"Some whistleblower attorneys we spoke with stated that they are accepting fewer IRS whistleblowers as clients or have stopped taking on such clients altogether due to their frustration with the program," it says. "As such, IRS may risk missing out on recovering significant tax revenue when whistleblowers decide not to come forward with information."
The report also says the pilot project used already constrained resources and had unknown benefits. The Whistleblower Office does not have plans to contact letter recipients to determine the value in receiving their letters, the GAO said.
Potential for Award Inconsistency
The report criticizes the "lack of quantifiable criteria for determining whistleblower awards," which it says subjects the awards process to potential inconsistency. Broad award categories exist to mitigate inconsistency, and the office director is required to approve high-dollar award claims, but if the volume of high-dollar claims reaching the award stage were to increase as predicted, consistency may be further affected, the report concludes.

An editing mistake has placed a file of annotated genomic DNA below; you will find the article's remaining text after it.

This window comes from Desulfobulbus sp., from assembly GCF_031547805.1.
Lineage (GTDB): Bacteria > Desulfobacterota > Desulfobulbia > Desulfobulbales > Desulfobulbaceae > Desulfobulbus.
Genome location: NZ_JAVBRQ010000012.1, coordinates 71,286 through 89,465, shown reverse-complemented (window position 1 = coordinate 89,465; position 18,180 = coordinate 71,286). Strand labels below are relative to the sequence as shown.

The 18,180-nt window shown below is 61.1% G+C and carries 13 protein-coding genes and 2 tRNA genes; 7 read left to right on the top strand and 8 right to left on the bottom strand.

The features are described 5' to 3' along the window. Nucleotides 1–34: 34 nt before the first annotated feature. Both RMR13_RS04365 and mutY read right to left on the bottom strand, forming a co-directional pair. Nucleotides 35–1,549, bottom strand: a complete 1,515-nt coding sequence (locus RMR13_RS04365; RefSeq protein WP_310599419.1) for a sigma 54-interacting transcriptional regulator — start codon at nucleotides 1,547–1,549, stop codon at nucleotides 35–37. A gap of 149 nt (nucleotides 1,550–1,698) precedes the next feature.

"The IRS should reconsider its award determination process of starting from the bottom of the 15 to 30 percent range and working their way up, and instead use the middle of the range as the starting point and vary from that number based on the positive or negative factors of a whistleblower's contribution in each case," Knott argued.
Senate Finance Committee member Chuck Grassley, R-Iowa, who drafted the 2006 revisions to the law to include a "shall pay" provision dictating payouts between 15 and 30 percent of the collected proceeds, noted in a written statement how the report gives the IRS "a list of concrete steps" to improve the Whistleblower Office.